Algeria, Argentina, Armenia, Australia, Austria, Azerbaijan, Bangladesh, Barbados, Belgium, Brazil, Bulgaria, Cameroon, Chile, China (PRC)1, Croatia, Cyprus, Czech Republic, Denmark, Dominican Republic, Ecuador, Egypt, Estonia, Finland, France, Germany, Guyana, Hungary, Iceland, India, Indonesia, Ireland, Israel, Italy, Ivory Coast, Jamaica, Japan, Jordan, Kazakhstan, Kenya, Korea, Republic of, Kuwait, Kyrgyzstan, Latvia, Lithuania, Luxembourg, Malaysia, Malta, Mexico, Moldova, Mongolia, Morocco, Netherlands, New Zealand, Nigeria, Norway, Oman, Pakistan, Papua New Guinea, Peru, Philippines, Poland, Portugal, Romania, Russia, Senegal, Singapore, Slovak Republic, Slovenia, South Africa, Spain, Sri Lanka, Sweden, Switzerland, Tanzania, Thailand, Trinidad & Tobago, Tunisia, Ukraine, United Arab Emirates, United Kingdom, United States, Uzbekistan, Venezuela, Vietnam, Zambia, Zimbabwe.
Requirements to File Accounts
Requirement to File Annual Return
Language of Name
Words such as “Assurance”, “Bank”, “Building Society”, “Royal”, “Trust Company”, “Trustee Company” etc. will require justification.
Name of a Company
The words Limited, Limitée, Incorporated, Incorporée, Corporation, Société par actions de régime fédéral or Ltd., Ltée, Inc., Corp., S.A.R.F. must be part of the name of every company.
Time to Incorporate
For advice and support in all areas of establishing a company or trust in Canada speak to our experts today.
More about Canada
Canada occupies a major northern portion of North America, sharing land borders with the contiguous United States to the south and with the US state of Alaska to the north-west, stretching from the Atlantic Ocean in the east to the Pacific Ocean in the west; to the north lies the Arctic Ocean. By total area (including its waters), Canada is the second largest country in the world - after Russia - and largest on the continent. The population density, 3.5 inhabitants per square kilometre (9.1/sq mi), is among the lowest in the world. Canada has more lakes by far than any other country and has a large amount of the world's freshwater. Canada is one of the world's wealthiest nations, with a high per-capita income, and is a member of the Organisation for Economic Co-operation and Development (OECD) and the Group of Eight (G8). It is one of the world's top 10 trading nations.
Canada is a mixed market, ranking lower than the US but higher than most western European nations on the Heritage Foundation's index of economic freedom. Since the early 1990s, the Canadian economy has been growing rapidly with low unemployment and large government surpluses on the federal level. Today Canada closely resembles the US in its market-oriented economic system, a pattern of production, and high living standards. In the past century, the growth of the manufacturing, mining, and service sectors has transformed the nation from a largely rural economy into one primarily industrial and urban. As with other first world nations, the Canadian economy is dominated by the service industry, which employs about three-quarters of Canadians.
However, Canada is unusual among developed countries in the importance of the primary sector, with the logging and oil industries being two of Canada's most important.
Canada is one of the few developed nations that are net exporters of energy. Atlantic Canada has vast offshore deposits of natural gas and large oil and gas resources are centred in Alberta. The vast Athabasca Tar Sands give Canada the world's second-largest oil reserves behind Saudi Arabia. In Quebec, British Columbia, Newfoundland and Labrador, New Brunswick, Ontario and Manitoba, hydroelectric power is a cheap and clean source of renewable energy.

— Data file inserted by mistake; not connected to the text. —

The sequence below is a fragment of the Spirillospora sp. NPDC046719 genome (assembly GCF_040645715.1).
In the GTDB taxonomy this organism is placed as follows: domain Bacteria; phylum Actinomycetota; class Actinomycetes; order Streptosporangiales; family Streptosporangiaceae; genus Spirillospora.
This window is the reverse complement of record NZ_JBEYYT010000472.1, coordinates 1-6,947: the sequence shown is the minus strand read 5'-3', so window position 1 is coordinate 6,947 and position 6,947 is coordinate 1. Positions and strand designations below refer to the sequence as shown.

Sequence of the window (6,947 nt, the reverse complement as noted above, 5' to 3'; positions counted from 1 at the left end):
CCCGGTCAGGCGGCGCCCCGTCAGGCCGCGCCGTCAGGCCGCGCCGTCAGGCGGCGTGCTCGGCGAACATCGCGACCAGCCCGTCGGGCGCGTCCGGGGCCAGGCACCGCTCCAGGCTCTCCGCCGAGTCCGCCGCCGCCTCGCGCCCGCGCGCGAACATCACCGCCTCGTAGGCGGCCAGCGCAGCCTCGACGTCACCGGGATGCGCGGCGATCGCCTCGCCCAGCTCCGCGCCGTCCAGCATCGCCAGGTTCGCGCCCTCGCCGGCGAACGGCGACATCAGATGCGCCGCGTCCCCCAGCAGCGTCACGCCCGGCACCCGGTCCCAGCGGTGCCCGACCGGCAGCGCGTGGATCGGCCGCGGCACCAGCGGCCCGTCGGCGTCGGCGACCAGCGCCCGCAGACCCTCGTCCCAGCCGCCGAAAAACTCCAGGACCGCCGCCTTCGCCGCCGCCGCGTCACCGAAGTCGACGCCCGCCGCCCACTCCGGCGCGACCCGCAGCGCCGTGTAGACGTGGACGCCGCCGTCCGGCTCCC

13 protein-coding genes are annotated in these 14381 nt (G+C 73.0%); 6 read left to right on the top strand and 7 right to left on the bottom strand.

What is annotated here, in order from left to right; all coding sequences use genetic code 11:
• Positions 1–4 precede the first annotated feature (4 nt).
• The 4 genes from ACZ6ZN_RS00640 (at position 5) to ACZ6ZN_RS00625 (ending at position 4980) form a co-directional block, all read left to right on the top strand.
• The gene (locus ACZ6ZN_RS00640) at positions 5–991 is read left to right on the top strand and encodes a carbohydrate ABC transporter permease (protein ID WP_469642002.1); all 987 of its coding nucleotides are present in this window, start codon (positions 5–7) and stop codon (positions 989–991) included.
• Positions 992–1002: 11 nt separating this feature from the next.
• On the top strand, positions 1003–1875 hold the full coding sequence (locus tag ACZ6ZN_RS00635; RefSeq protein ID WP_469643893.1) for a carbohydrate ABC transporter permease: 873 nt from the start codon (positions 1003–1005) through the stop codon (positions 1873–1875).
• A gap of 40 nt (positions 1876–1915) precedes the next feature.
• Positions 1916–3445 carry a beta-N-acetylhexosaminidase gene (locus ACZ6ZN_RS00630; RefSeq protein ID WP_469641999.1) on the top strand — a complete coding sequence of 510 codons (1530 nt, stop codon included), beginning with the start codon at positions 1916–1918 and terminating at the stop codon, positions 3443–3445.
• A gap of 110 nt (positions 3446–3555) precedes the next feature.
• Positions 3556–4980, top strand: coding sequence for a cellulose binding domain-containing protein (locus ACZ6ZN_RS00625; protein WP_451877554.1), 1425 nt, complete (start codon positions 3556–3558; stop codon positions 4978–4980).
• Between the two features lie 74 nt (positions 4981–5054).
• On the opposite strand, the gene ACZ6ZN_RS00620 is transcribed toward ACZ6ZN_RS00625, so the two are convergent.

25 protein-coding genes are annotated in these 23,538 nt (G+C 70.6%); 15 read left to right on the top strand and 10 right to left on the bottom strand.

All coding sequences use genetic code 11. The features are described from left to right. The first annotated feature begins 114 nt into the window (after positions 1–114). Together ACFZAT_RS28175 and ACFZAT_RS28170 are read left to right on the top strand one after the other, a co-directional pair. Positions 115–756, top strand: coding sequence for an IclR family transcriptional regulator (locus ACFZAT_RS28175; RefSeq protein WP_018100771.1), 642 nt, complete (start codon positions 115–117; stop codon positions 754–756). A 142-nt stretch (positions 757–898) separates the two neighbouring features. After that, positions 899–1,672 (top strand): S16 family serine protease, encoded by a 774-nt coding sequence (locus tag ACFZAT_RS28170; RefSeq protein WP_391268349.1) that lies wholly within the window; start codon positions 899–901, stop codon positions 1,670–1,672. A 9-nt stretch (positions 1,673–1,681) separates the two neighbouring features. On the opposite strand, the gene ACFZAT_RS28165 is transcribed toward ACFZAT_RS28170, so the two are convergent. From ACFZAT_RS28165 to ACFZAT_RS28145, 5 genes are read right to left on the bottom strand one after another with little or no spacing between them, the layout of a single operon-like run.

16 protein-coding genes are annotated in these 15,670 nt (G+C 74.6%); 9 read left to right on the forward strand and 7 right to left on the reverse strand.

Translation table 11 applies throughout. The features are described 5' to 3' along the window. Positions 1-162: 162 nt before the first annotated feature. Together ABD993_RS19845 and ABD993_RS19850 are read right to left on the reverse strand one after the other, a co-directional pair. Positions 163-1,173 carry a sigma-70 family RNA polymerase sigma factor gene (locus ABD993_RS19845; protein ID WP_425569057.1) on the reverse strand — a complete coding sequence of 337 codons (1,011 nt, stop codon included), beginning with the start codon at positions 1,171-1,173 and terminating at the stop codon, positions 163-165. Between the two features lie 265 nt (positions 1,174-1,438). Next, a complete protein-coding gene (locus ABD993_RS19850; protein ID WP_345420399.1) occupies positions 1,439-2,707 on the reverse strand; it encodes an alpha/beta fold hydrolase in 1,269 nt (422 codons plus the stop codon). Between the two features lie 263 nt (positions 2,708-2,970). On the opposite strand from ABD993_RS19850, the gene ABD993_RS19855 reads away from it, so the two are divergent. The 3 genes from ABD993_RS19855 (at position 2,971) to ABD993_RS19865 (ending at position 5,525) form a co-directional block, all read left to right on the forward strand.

Canada is one of the world's most important suppliers of agricultural products, with the Canadian Prairies one of the most important suppliers of wheat, canola and other grains. Canada is the world's largest producer of zinc and uranium and a world leader in many other natural resources such as gold, nickel, aluminium, and lead; many towns in the northern part of the country, where agriculture is difficult, exist because of a nearby mine or source of timber. Canada also has a sizeable manufacturing sector centred in southern Ontario and Quebec, with automobiles and aeronautics representing particularly important industries.
Since 2001, Canada has successfully avoided economic recession and has maintained the best overall economic performance in the G8. Since the mid-1990s, Canada's federal government has posted annual budgetary surpluses and has steadily paid down the national debt.
In the past 10 years, Canada has become one of the most dynamic economies in the world. Its relaxed lifestyle, stable political, justice, economic and social environment, excellent educational and health system, relatively moderate personal tax system, advantageous corporate tax rates, multilingual population and the well-known tolerance of other cultures, make Canada one of the most sought world jurisdiction to work, invest, live in and raise family.
Canada is first among the G8 countries in the Optimal Human Development (UN 2006 Human Development Index), the Best Overall Quality of Life (Mercer Human Resources Consulting), the Land of Equal Opportunity, the Safest Place to Live, and Lowest Place of Costs of Living. Canada was ranked first among G8 nations to do business in the next five years according to the Economic Intelligence Unit's global business rankings forecast 2008-2012. AAA credit rating: Canada is top of the G7 nations in terms of their intrinsic Net Worthiness (Moody). Canada's debt-to-GDP ratio was 38.8% in 2004-2005 and its objective is to reduce it to 25% by 2014-2015.
The NAFTA Advantage gives access to the 443 millions of consumers and a combined GDP of $ 15.4 trillion. US trade with Canada is bigger than all trade with all EU countries combined. Unless you have a direct family relation in Canada to qualify for family sponsorship or unification or you intend to apply for a refugee status, you can establish Canadian residence (and members of your immediate family) by applying for Canadian Permanent Residence in one of the following categories:
3) Self Employed Persons
4) Skilled Workers and Professionals
Invest in Canada
Name: Investor Visas for Canada
Description: While the federal Government closed the investment route into Canada in 2014 Quebec still offers a limited opportunity each year. They offer permanent residency in Canada in return for a small investment. There are limited places and a high demand for these visas and each year the quota is met rather too quickly.